216 230
static void	 tcp_pulloutofband(struct socket *,
217 231
		     struct tcphdr *, struct mbuf *, int);
......
1057 1071
	KASSERT(tp->t_state != TCPS_LISTEN, ("tcp_input: TCPS_LISTEN state"));
1058 1072

  
1059 1073
	/*
1074
	 * This is the second part of the MSS DoS prevention code (after
1075
	 * minmss on the sending side) and it deals with too many too small
1076
	 * tcp packets in a too short timeframe (1 second).
1077
	 *
1078
	 * For every full second we count the number of received packets
1079
	 * and bytes. If we get a lot of packets per second for this connection
1080
	 * (tcp_minmssoverload) we take a closer look at it and compute the
1081
	 * average packet size for the past second. If that is less than
1082
	 * tcp_minmss we get too many packets with very small payload which
1083
	 * is not good and burdens our system (and every packet generates
1084
	 * a wakeup to the process connected to our socket). We can reasonable
1085
	 * expect this to be small packet DoS attack to exhaust our CPU
1086
	 * cycles.
1087
	 *
1088
	 * Care has to be taken for the minimum packet overload value. This
1089
	 * value defines the minimum number of packets per second before we
1090
	 * start to worry. This must not be too low to avoid killing for
1091
	 * example interactive connections with many small packets like
1092
	 * telnet or SSH.
1093
	 *
1094
	 * Setting either tcp_minmssoverload or tcp_minmss to "0" disables
1095
	 * this check.
1096
	 *
1097
	 * Account for packet if payload packet, skip over ACK, etc.
1098
	 */
1099
	if (tcp_minmss && tcp_minmssoverload &&
1100
	    tp->t_state == TCPS_ESTABLISHED && tlen > 0) {
1101
		if (tp->rcv_second > ticks) {
1102
			tp->rcv_pps++;
1103
			tp->rcv_byps += tlen + off;
1104
			if (tp->rcv_pps > tcp_minmssoverload) {
1105
				if ((tp->rcv_byps / tp->rcv_pps) < tcp_minmss) {
1106
					kprintf("too many small tcp packets from "
1107
					       "%s:%u, av. %lubyte/packet, "
1108
					       "dropping connection\n",
1109
#ifdef INET6
1110
						isipv6 ?
1111
						ip6_sprintf(&inp->inp_inc.inc6_faddr) :
1112
#endif
1113
						inet_ntoa(inp->inp_inc.inc_faddr),
1114
						inp->inp_inc.inc_fport,
1115
						tp->rcv_byps / tp->rcv_pps);
1116
					tp = tcp_drop(tp, ECONNRESET);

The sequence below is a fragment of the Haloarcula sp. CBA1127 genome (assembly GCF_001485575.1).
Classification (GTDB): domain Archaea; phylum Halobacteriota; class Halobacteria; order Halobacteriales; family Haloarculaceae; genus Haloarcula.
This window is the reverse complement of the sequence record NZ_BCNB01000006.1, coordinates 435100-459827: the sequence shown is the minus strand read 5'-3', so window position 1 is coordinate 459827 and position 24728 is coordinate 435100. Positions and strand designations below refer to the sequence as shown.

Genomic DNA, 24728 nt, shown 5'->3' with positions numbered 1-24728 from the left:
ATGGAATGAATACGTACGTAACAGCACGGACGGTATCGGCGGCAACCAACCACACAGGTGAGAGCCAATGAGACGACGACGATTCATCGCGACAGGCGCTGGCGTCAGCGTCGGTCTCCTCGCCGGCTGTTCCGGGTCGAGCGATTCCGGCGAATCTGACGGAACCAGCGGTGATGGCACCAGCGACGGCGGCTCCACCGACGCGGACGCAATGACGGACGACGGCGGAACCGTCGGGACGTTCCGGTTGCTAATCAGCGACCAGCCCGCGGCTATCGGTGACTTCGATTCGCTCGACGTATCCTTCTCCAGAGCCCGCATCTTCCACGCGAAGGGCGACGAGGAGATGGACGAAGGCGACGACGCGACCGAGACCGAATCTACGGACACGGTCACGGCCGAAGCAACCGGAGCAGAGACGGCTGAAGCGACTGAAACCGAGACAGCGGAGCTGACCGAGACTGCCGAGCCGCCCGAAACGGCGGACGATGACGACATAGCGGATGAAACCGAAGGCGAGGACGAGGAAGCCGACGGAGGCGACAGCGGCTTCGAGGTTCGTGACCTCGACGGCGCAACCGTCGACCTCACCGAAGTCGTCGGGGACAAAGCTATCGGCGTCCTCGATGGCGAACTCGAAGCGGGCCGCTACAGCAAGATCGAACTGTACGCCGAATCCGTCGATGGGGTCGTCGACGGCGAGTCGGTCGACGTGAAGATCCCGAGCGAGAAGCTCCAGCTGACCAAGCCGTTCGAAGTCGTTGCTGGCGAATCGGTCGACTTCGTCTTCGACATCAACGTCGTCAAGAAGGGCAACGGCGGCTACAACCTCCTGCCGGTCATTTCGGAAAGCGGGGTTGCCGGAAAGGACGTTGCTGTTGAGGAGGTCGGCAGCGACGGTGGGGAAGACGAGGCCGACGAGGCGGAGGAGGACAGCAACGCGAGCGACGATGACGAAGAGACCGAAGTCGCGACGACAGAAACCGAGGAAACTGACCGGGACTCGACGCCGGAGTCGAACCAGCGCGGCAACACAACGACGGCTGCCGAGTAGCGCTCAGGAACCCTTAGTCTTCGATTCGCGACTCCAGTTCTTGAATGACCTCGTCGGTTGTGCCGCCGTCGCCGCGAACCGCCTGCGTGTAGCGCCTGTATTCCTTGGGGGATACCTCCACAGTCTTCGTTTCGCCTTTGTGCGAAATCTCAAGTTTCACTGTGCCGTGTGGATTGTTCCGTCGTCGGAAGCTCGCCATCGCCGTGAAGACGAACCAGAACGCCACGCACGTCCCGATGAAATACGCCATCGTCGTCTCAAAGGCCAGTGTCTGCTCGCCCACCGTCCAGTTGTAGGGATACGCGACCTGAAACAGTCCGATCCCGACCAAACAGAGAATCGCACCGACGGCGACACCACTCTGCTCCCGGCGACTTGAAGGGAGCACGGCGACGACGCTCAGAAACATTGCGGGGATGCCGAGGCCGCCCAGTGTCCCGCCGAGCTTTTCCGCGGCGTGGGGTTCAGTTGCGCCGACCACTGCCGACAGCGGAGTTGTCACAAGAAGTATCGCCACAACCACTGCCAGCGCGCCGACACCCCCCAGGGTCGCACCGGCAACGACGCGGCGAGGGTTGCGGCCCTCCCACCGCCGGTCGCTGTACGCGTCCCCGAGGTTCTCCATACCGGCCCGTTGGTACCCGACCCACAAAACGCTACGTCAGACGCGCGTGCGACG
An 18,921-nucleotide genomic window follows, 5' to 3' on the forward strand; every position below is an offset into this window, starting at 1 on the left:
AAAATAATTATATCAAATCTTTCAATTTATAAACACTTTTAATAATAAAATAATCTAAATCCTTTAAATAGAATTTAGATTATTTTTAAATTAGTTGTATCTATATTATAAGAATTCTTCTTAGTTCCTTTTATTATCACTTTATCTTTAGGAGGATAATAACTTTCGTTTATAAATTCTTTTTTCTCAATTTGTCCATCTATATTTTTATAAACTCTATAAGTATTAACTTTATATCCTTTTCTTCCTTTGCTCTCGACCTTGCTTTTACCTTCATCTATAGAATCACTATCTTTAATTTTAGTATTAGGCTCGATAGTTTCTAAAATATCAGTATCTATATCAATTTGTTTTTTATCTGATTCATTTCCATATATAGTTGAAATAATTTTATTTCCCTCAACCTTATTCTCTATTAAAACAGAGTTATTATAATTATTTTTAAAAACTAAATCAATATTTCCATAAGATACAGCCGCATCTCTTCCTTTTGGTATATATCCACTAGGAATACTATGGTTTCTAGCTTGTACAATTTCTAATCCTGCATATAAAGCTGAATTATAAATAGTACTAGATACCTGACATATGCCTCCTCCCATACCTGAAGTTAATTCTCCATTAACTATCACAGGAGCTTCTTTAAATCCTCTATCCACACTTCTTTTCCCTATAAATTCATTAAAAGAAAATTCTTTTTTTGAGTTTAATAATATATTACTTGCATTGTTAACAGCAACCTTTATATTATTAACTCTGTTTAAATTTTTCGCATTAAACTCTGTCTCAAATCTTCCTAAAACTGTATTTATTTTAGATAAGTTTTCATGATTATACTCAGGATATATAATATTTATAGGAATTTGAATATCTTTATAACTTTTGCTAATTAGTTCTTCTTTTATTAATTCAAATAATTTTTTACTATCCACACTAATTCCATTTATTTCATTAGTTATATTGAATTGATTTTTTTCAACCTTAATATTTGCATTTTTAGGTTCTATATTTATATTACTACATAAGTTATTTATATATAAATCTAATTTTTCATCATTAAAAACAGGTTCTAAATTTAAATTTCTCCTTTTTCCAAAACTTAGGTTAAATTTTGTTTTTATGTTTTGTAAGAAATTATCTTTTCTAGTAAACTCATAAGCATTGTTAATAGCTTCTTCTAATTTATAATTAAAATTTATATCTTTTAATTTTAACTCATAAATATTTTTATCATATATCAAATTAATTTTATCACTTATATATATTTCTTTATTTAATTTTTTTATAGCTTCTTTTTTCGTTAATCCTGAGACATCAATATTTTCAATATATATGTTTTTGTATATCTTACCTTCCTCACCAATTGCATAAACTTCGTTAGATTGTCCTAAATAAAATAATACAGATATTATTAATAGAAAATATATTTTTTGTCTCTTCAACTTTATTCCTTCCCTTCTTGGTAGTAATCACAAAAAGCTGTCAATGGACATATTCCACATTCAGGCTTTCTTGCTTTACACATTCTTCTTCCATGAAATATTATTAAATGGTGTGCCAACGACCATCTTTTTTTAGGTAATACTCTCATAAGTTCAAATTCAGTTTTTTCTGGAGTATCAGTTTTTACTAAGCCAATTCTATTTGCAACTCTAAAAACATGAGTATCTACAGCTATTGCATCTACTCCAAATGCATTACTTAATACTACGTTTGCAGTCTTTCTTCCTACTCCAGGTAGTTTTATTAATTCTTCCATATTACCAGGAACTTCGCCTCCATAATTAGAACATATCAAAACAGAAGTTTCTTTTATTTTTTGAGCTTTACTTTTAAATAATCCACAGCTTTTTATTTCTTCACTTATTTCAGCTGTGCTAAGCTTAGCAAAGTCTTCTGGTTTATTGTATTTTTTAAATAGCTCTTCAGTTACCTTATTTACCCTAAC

1117
					tcpstat.tcps_minmssdrops++;
1118
					goto drop;
1119
				}
1120
			}
1121
		} else {
1122
			tp->rcv_second = ticks + hz;
1123
			tp->rcv_pps = 1;
1124
			tp->rcv_byps = tlen + off;
1125
		}
1126
	}
1127

  
1128
	/*
1060 1129
	 * Segment received on connection.
1061 1130
	 * Reset idle time and keep-alive timer.
1062 1131
	 */
......
1235 1304
		    th->th_ack == tp->snd_una &&
1236 1305
		    LIST_EMPTY(&tp->t_segq) &&
1237 1306
		    tlen <= ssb_space(&so->so_rcv)) {
1307
			int newsize = 0;	/* automatic sockbuf scaling */
1238 1308
			/*
1239 1309
			 * This is a pure, in-sequence data packet
1240 1310
			 * with nothing on the reassembly queue and
......
1245 1315
			tcpstat.tcps_rcvpack++;
1246 1316
			tcpstat.tcps_rcvbyte += tlen;
1247 1317
			ND6_HINT(tp);	/* some progress has been done */
1318
		/*
1319
		 * Automatic sizing of receive socket buffer.  Often the send
1320
		 * buffer size is not optimally adjusted to the actual network
1321
		 * conditions at hand (delay bandwidth product).  Setting the
1322
		 * buffer size too small limits throughput on links with high
1323
		 * bandwidth and high delay (eg. trans-continental/oceanic links).
1324
		 *
1325
		 * On the receive side the socket buffer memory is only rarely
1326
		 * used to any significant extent.  This allows us to be much
1327
		 * more aggressive in scaling the receive socket buffer.  For
1328
		 * the case that the buffer space is actually used to a large
1329
		 * extent and we run out of kernel memory we can simply drop
1330